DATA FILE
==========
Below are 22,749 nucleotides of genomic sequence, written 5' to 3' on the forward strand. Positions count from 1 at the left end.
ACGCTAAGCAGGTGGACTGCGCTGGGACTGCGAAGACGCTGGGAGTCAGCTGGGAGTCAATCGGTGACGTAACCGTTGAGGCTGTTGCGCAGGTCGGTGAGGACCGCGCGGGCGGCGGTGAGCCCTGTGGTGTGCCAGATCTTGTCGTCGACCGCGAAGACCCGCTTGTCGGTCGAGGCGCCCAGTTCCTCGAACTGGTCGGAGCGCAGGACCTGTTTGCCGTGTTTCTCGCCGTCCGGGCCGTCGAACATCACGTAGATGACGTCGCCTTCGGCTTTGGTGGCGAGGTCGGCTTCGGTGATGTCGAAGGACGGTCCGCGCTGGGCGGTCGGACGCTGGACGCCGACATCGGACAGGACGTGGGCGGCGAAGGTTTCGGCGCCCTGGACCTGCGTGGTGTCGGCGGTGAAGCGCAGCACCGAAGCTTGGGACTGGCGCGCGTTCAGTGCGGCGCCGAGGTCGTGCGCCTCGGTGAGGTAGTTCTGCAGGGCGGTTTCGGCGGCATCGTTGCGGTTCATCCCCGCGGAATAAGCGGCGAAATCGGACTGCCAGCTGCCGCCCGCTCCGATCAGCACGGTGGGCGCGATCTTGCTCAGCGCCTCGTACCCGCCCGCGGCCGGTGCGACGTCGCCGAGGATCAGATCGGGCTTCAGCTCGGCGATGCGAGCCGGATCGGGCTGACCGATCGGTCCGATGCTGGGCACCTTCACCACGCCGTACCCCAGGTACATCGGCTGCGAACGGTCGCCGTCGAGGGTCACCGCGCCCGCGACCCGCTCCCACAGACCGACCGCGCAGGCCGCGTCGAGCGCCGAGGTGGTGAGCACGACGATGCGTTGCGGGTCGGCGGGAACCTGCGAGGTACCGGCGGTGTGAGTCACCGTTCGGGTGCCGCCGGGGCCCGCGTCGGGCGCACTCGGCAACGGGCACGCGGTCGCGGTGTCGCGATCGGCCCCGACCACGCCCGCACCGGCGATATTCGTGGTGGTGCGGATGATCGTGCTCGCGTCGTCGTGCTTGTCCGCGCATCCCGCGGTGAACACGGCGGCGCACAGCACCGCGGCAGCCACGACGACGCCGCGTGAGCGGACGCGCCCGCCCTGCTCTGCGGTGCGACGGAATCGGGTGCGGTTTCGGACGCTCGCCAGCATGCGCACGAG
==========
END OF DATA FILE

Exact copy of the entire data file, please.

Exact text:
Below are 22,749 nucleotides of genomic sequence, written 5' to 3' on the forward strand. Positions count from 1 at the left end.
ACGCTAAGCAGGTGGACTGCGCTGGGACTGCGAAGACGCTGGGAGTCAGCTGGGAGTCAATCGGTGACGTAACCGTTGAGGCTGTTGCGCAGGTCGGTGAGGACCGCGCGGGCGGCGGTGAGCCCTGTGGTGTGCCAGATCTTGTCGTCGACCGCGAAGACCCGCTTGTCGGTCGAGGCGCCCAGTTCCTCGAACTGGTCGGAGCGCAGGACCTGTTTGCCGTGTTTCTCGCCGTCCGGGCCGTCGAACATCACGTAGATGACGTCGCCTTCGGCTTTGGTGGCGAGGTCGGCTTCGGTGATGTCGAAGGACGGTCCGCGCTGGGCGGTCGGACGCTGGACGCCGACATCGGACAGGACGTGGGCGGCGAAGGTTTCGGCGCCCTGGACCTGCGTGGTGTCGGCGGTGAAGCGCAGCACCGAAGCTTGGGACTGGCGCGCGTTCAGTGCGGCGCCGAGGTCGTGCGCCTCGGTGAGGTAGTTCTGCAGGGCGGTTTCGGCGGCATCGTTGCGGTTCATCCCCGCGGAATAAGCGGCGAAATCGGACTGCCAGCTGCCGCCCGCTCCGATCAGCACGGTGGGCGCGATCTTGCTCAGCGCCTCGTACCCGCCCGCGGCCGGTGCGACGTCGCCGAGGATCAGATCGGGCTTCAGCTCGGCGATGCGAGCCGGATCGGGCTGACCGATCGGTCCGATGCTGGGCACCTTCACCACGCCGTACCCCAGGTACATCGGCTGCGAACGGTCGCCGTCGAGGGTCACCGCGCCCGCGACCCGCTCCCACAGACCGACCGCGCAGGCCGCGTCGAGCGCCGAGGTGGTGAGCACGACGATGCGTTGCGGGTCGGCGGGAACCTGCGAGGTACCGGCGGTGTGAGTCACCGTTCGGGTGCCGCCGGGGCCCGCGTCGGGCGCACTCGGCAACGGGCACGCGGTCGCGGTGTCGCGATCGGCCCCGACCACGCCCGCACCGGCGATATTCGTGGTGGTGCGGATGATCGTGCTCGCGTCGTCGTGCTTGTCCGCGCATCCCGCGGTGAACACGGCGGCGCACAGCACCGCGGCAGCCACGACGACGCCGCGTGAGCGGACGCGCCCGCCCTGCTCTGCGGTGCGACGGAATCGGGTGCGGTTTCGGACGCTCGCCAGCATGCGCACGAG